Just fill out one of those NASA forms. It may end up helping others from making the same honest mistake.
And save you from possible enforcement action if it ever came down to it. Actually, there may be several ASRS forms filed for that airport already and you might just get some safety changes to be made. You never know.
Just to reiterate what my fellow CFI said to you: ALWAYS be vigilant on the ground. As a pilot, you are more likely to screw up on the ground than a lot of other places, because a lot of pilots (and flight instructors for that matter) tend to skim over on-airport safety and focus on more fun things. Best things to keep in mind:
1) Of course, always keep your head up. There's nothing on the instrument panel that's going to help you out at all while you're taxiing. I saw a 206 roll into the grass one day because the pilot was fumbling with the GPS while on the way to the run-up area...not a good start to the flight.
2) This one kind of goes with the last part of #1. Do all your setup stuff while stopped. Get the cockpit organized before engine start, set up your navs/GPS/comms either on the ramp or in the run-up area. Nothing's so important that you have to do it on the roll. Pay attention to your wind correction and maintain a scan similar to one you'd do in the air...watch out for that errant rampie on an out-of-control baggage tug, or even good ol' Dale on his Scag mower that might decide to shimmy across the taxiway in front of you.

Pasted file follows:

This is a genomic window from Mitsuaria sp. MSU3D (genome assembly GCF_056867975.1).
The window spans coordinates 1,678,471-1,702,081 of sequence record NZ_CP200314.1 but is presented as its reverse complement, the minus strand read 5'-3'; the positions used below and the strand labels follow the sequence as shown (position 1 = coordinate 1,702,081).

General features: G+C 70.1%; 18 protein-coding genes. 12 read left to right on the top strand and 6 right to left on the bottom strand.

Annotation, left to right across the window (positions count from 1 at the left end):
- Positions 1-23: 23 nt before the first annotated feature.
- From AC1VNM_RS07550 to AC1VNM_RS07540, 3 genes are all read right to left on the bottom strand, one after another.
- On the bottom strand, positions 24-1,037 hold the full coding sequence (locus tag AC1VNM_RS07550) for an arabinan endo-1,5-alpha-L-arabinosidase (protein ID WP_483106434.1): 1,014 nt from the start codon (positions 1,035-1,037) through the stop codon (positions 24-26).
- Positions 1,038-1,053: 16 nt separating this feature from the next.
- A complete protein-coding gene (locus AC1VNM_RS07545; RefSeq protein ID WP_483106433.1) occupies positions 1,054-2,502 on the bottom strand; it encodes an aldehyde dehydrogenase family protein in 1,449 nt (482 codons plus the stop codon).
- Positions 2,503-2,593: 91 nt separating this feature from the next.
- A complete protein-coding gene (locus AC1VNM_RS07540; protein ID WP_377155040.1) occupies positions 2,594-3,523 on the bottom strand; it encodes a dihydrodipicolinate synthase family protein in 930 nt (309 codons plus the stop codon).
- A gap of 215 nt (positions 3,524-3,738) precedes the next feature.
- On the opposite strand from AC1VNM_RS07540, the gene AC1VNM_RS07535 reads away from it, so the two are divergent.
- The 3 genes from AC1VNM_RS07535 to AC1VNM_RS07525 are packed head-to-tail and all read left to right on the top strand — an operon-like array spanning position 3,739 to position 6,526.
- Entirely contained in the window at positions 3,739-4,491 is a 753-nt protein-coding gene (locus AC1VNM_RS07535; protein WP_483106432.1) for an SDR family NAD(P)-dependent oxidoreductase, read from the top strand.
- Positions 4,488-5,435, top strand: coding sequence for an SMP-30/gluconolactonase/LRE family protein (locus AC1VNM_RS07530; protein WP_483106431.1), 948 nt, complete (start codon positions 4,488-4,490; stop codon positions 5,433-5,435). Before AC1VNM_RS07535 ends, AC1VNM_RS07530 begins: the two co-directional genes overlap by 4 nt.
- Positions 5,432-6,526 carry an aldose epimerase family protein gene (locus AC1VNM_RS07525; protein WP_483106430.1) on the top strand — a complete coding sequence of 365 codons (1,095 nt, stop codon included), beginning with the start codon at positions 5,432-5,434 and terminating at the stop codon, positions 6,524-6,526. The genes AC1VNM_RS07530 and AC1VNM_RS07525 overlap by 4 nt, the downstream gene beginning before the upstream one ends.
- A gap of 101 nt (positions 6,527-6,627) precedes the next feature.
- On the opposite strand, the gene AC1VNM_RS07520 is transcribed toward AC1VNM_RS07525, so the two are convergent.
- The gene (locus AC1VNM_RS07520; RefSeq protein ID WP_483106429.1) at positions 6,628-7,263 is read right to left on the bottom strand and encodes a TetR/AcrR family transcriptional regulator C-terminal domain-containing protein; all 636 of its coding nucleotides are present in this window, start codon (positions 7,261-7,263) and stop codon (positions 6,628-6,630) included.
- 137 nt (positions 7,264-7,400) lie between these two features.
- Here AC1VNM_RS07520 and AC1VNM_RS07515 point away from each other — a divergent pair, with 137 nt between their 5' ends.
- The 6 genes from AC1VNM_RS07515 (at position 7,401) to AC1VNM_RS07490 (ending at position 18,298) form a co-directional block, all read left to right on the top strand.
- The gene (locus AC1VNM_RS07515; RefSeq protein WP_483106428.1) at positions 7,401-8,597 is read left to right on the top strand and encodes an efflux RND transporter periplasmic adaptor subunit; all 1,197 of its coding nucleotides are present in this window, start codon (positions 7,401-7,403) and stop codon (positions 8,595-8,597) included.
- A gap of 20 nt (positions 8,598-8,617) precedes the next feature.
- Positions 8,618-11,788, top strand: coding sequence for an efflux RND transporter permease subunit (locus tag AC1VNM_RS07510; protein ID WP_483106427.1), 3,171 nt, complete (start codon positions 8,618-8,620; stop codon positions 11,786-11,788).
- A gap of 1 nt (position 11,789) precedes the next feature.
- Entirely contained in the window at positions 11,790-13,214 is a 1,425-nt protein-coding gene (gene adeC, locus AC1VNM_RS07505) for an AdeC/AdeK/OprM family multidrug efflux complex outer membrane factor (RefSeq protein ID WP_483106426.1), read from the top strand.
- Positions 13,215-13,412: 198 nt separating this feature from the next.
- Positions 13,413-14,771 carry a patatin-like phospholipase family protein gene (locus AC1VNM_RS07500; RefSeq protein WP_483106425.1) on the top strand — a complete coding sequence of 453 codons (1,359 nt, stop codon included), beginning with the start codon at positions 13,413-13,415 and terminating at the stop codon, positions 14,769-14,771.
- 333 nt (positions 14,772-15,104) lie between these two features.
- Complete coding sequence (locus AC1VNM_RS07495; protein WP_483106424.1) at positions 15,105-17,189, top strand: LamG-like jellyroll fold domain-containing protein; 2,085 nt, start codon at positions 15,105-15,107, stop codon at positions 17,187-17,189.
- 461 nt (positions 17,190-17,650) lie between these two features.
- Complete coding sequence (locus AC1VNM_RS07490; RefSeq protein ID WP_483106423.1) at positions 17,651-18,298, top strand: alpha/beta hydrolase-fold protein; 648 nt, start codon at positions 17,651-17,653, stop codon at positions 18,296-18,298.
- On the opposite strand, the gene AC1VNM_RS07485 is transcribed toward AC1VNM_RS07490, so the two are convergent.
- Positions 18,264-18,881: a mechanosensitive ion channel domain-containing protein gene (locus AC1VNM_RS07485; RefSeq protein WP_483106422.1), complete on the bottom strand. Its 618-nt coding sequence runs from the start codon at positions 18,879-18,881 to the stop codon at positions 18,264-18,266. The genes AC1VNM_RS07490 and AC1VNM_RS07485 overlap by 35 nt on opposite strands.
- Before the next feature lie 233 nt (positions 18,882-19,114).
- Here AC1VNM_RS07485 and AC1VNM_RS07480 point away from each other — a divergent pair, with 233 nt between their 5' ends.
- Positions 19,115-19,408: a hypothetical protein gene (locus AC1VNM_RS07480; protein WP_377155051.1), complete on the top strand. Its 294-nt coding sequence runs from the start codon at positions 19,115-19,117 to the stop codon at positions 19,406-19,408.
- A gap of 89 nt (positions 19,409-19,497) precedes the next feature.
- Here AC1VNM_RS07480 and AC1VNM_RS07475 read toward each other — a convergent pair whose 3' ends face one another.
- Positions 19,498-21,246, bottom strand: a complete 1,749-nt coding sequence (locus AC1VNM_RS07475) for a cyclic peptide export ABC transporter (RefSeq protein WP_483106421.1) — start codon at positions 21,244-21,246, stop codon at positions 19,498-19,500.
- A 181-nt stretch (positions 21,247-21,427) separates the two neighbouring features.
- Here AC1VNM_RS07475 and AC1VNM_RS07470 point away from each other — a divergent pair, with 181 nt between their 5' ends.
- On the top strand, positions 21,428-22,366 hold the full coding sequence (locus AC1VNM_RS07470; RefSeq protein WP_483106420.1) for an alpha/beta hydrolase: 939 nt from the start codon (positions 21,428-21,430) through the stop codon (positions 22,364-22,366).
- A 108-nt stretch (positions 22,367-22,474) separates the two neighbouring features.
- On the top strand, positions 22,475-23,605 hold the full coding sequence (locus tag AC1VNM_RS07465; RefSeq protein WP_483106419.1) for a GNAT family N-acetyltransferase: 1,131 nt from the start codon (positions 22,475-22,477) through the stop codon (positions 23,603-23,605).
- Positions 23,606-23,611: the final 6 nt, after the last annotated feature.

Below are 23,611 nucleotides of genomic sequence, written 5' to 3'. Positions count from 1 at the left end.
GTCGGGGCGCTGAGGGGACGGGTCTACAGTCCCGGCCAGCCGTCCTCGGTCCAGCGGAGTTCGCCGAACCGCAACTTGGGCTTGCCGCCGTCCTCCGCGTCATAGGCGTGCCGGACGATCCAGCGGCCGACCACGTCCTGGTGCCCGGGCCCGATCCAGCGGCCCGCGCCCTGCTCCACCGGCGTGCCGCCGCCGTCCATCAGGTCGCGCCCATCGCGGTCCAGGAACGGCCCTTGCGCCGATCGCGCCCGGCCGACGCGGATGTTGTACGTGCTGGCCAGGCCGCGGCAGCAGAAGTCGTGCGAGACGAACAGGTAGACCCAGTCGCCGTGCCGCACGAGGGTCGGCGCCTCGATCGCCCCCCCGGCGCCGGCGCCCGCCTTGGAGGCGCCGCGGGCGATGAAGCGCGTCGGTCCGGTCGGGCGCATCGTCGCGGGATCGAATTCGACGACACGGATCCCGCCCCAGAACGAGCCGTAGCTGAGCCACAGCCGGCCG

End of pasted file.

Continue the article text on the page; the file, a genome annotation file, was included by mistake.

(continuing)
3) When you're in the run-up area and using your checklist, it's VERY easy to bury your head in the instrument panel (and your lap, where the checklist usually is). Bad idea. Hold the checklist over the yoke and do it. That way, you have to look up. You should always be looking out, anyway!
4) I find this, rather alarmingly, increasingly common. Make sure you are at IDLE while taxiing. Remember, it only takes a little bit of power to get going, and almost none to keep moving. DO
NOT RIDE THE BRAKES. It's VERY easy to do this and requires constant vigilance. Many throttles will "feel" that they are in an idle position when, in fact, they are running higher. Be sure to pull it back to the low end of the recommended RPM (typically 800). This will help you, particularly at hold short lines. The engine will be at idle and you will have less of an opportunity to start rolling. Everyone is susceptible to this...just a few days ago someone with 5x my total time did it with me in the airplane. It took me three times of pulling the throttle back for him to finally get it. It's not a race. No need to hot-rod. After all, we may really need those brakes someday.
Lastly, don't kill yourself over it. Even the boldest and self-proclaimed best of the CFI's on here have had something similar happen. I know I have!! It's just one of many, many, many learning experiences you will have in your long flying career